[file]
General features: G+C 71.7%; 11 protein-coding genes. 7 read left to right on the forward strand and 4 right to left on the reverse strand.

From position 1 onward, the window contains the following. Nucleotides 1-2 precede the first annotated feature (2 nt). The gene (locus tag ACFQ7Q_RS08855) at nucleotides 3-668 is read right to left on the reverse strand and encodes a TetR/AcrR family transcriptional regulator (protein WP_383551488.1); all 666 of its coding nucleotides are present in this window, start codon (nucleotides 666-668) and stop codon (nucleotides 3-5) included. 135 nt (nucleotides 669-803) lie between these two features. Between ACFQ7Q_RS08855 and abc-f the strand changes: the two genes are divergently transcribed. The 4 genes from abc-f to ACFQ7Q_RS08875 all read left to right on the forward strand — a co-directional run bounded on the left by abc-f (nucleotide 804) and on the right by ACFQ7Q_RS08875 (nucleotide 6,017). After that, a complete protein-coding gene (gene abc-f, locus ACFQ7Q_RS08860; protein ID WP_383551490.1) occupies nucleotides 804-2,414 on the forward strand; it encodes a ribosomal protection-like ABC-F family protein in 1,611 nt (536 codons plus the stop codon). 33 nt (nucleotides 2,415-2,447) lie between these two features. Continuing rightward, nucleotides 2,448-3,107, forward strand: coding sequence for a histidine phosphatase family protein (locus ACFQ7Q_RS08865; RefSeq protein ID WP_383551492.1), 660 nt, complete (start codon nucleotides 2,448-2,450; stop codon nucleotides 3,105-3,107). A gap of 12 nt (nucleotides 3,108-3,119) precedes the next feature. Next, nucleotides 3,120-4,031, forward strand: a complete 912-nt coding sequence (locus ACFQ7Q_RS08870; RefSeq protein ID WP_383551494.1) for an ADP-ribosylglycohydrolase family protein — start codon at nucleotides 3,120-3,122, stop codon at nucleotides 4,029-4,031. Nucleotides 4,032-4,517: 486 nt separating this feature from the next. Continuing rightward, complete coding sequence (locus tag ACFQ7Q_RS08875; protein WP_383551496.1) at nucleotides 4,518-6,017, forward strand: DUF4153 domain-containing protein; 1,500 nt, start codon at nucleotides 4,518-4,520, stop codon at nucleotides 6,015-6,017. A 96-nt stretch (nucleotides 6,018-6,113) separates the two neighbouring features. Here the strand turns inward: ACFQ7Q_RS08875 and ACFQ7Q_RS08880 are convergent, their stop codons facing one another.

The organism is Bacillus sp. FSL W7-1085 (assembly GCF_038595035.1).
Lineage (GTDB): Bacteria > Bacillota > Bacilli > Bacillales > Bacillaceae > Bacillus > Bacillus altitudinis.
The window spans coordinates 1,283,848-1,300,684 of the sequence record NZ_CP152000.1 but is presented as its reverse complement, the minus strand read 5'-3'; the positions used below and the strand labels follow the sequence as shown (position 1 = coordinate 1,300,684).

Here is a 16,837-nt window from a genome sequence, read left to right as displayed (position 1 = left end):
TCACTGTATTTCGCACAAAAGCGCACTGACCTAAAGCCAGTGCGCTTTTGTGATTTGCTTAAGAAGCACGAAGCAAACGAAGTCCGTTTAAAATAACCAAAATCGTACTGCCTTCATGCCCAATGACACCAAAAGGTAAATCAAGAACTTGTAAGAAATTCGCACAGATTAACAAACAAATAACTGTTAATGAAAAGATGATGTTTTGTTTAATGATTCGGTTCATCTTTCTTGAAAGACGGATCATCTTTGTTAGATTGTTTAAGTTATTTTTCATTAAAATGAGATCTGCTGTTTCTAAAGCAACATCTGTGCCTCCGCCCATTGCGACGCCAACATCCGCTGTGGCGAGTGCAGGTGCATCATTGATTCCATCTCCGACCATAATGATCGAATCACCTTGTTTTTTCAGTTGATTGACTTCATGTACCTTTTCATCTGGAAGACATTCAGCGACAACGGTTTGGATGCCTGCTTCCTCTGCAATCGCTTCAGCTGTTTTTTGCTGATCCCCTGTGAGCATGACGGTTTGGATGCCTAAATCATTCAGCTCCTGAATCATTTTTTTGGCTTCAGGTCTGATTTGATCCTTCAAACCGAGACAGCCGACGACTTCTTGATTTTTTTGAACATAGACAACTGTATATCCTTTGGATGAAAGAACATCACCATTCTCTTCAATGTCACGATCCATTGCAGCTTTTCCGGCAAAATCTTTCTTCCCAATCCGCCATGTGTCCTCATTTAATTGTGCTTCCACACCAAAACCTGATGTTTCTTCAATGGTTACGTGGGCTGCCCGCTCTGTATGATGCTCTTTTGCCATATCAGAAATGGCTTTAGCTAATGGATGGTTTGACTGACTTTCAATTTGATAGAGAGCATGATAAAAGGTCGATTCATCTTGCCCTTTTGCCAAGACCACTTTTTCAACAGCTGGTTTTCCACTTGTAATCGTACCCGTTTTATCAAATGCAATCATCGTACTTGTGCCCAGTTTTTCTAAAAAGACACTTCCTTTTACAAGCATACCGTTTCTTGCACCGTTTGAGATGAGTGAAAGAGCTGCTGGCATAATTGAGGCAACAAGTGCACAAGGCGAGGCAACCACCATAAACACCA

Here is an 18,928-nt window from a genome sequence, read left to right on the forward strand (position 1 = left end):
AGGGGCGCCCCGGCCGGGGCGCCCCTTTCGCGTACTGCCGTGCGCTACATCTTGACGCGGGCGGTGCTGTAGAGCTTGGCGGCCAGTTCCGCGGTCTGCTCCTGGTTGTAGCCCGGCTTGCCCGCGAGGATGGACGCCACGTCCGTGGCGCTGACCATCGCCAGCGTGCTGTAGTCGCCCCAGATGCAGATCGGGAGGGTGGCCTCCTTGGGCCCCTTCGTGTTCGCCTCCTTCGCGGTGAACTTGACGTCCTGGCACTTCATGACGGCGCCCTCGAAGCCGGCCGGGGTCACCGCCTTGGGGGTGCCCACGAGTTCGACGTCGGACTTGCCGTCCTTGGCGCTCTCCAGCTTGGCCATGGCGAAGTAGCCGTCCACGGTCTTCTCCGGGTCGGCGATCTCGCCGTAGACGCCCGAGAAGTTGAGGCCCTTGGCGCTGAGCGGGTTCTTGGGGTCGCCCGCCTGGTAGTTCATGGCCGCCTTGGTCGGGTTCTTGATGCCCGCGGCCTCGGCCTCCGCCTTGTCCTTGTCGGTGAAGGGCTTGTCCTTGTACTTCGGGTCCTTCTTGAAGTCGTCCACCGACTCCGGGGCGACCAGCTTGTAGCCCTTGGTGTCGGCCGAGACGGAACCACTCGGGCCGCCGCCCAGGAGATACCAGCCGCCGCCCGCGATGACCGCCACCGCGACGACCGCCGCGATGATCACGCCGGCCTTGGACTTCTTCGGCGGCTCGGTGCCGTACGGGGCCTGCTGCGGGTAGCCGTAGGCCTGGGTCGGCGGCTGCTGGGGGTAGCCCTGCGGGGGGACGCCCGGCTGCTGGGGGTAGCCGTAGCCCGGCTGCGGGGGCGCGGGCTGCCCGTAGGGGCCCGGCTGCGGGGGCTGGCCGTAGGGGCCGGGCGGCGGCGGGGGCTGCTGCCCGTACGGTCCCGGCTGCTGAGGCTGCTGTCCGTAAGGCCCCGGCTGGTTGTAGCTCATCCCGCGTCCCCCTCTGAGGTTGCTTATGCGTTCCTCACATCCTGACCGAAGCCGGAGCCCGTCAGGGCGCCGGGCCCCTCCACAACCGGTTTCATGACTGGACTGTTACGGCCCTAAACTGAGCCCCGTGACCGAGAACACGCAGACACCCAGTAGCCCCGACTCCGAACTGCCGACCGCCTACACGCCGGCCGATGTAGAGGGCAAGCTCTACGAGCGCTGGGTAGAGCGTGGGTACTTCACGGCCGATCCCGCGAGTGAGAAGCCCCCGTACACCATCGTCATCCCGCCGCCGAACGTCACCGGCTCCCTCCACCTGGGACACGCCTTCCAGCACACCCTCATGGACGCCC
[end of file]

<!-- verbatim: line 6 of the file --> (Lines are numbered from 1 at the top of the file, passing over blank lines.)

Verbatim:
Here is a 16,837-nt window from a genome sequence, read left to right as displayed (position 1 = left end):